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Europeans welcome commission's recommendations as sign of change in U.S. view of Iraq

Europeans welcome commission's recommendations as sign of change in U.S. view of Iraq

European leaders, who have been sharply critical of the war in Iraq, welcomed the U.S. advisory group's report as a "necessary course correction" and a first step in what they consider a more realistic American view of the conflict.
The Iraq Study Group's proposal to engage Iran and Syria found approval _ although talk of beginning a U.S. withdrawal made some officials wary that Washington may press European governments for help they are reluctant to give.
French Prime Minister Dominique de Villepin told the new French international news channel France 24 late Wednesday: "I think that it is a first step for the Americans to at last see this war in Iraq for what it is."
Karsten Voigt, the German government's coordinator on relations with the U.S., said on n-tv television that: "We should be happy that there is a course correction in the United States."
"If we as Europeans and as Germans can help diplomatically, then we should," he said. "We are also ready to help with reconstruction in Iraq, if the security situation permits."
German Foreign Minister Frank-Walter Steinmeier said he planned to press U.S. Secretary of State Condoleezza Rice about which of the commission's recommendations the Bush administration planned to implement.
Steinmeier, who meets Rice on Friday in Washington, said he welcomed "the possibility to be able to discuss these details."
Voigt was clear that Germany would not send troops. Andreas Schockenhoff, a deputy leader of Chancellor Angela Merkel's conservatives in parliament, warned the U.S. against thinking there are "obligations for other NATO partners."
The Iraq Study Group, led by former Secretary of State James A. Baker III, a Republican, and Lee Hamilton, a former Democratic member of the House of Representatives, recommended on Wednesday that U.S. forces largely withdraw from combat over the next year and focus on training Iraqis.
The report also called for stepped-up diplomatic efforts _ including talks with Iran and Syria, which Bush has previously spurned _ to stabilize Iraq and revive the Israeli-Palestinian peace process.
French newspapers welcomed the group's report as a belated admission of American defeat and another blow to the Bush administration.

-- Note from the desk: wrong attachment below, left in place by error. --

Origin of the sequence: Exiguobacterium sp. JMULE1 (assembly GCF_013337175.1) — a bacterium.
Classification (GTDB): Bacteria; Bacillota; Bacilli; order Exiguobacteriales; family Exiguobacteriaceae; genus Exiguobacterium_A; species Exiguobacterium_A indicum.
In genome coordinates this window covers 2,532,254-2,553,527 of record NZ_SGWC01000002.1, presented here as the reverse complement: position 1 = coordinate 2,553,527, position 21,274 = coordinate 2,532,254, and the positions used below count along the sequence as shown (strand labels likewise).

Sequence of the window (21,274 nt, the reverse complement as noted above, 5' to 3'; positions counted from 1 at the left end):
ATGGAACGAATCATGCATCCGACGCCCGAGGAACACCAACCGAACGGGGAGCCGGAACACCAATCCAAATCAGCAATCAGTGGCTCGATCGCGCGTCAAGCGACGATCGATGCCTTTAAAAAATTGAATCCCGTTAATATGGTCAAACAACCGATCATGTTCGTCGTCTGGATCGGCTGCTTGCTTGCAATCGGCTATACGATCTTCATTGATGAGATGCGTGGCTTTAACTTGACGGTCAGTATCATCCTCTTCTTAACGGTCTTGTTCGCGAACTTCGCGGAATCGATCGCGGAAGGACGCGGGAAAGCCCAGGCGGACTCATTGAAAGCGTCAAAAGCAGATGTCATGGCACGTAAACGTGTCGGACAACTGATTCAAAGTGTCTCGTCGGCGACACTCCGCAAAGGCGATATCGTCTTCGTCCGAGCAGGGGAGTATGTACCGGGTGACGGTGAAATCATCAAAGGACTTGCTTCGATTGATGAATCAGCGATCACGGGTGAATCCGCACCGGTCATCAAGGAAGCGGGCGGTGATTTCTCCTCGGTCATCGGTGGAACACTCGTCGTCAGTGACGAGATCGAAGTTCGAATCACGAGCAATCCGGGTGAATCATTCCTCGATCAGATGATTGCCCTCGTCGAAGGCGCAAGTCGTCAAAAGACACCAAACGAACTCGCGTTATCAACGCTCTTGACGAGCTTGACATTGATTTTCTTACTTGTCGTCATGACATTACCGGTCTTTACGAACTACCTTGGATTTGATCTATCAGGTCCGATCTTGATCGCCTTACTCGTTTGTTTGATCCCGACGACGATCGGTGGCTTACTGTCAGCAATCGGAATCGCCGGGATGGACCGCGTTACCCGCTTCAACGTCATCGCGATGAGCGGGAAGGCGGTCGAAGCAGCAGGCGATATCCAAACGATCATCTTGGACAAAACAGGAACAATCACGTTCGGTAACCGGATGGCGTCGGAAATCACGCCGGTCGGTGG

Le Monde said the report was "a lesson in diplomacy" for Bush.
"The Baker report is first a stinging statement of failure of the policy of George Bush and his administration: failure in Iraq, failure in the Middle East and toward the American people."
The front page of left-wing daily Liberation dubbed the report America's "confession," calling it "the most biting snub of (Bush's) presidency."
Britain's left-leaning Guardian newspaper headlined its story, "Bush Told: Alter Iraq Policy or Risk Disaster," while The Independent put "Apocalypse Now" over a photo of a screaming Iraqi woman.
Still, some Europeans were skeptical about the report itself. Germano Dottori, an analyst at Rome's Center for Strategic Studies, said the report is "already significantly overtaken by reality."
"The report suggests a diplomatic intervention by Syria and Iran, which stems from the illusion of being able to solve the problems on the ground by means of diplomacy," Dottori said. "I don't see how negotiation with diplomats from Syria and Iran could help bring peace among the different militias that are fighting from dawn to night."
Many Arabs interpreted the bleak assessment of President Bush's Iraq policies as proof of Washington's failure in the Middle East.
But others worried about the consequences if the U.S. follows the group's suggestions, warning that the report could aid insurgents and others vying to fill Iraq's security vacuum.
Mustafa Bakri, an outspoken critic of the U.S. and editor of the Egyptian tabloid Al-Osboa, told a state-run television show that the report indicated "the end of America."
Bakri, who supports Syrian President Bashar Assad and the former regime of Saddam Hussein, urged Arab countries to "capture the moment as America now is in its weakest period."
The U.S. report was the top headline in many Arab newspapers on Thursday, including the Egyptian opposition daily Al-Wafd, which declared: "Bush confesses defeat in Iraq."
The paper's editor in chief, Anwar el-Hawari, predicted that "this is the real end of Bush rule, his policies and the neo-conservative groups."
Others warned that insurgents and countries including Iran were taking advantage of Bush's failures and the spiraling violence, and their influence would increase if the U.S. leaves.
"Al-Qaida must smell victory, but it's a negative victory that comes from the defeat of America in Iraq," said Abdel Moneim Said, head of Al-Ahram Center for Political and Strategic studies in Cairo.
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Associated Press Writer Marta Falconi in Rome contributed to this report.


Updated : 2021-10-26 22:45 GMT+08:00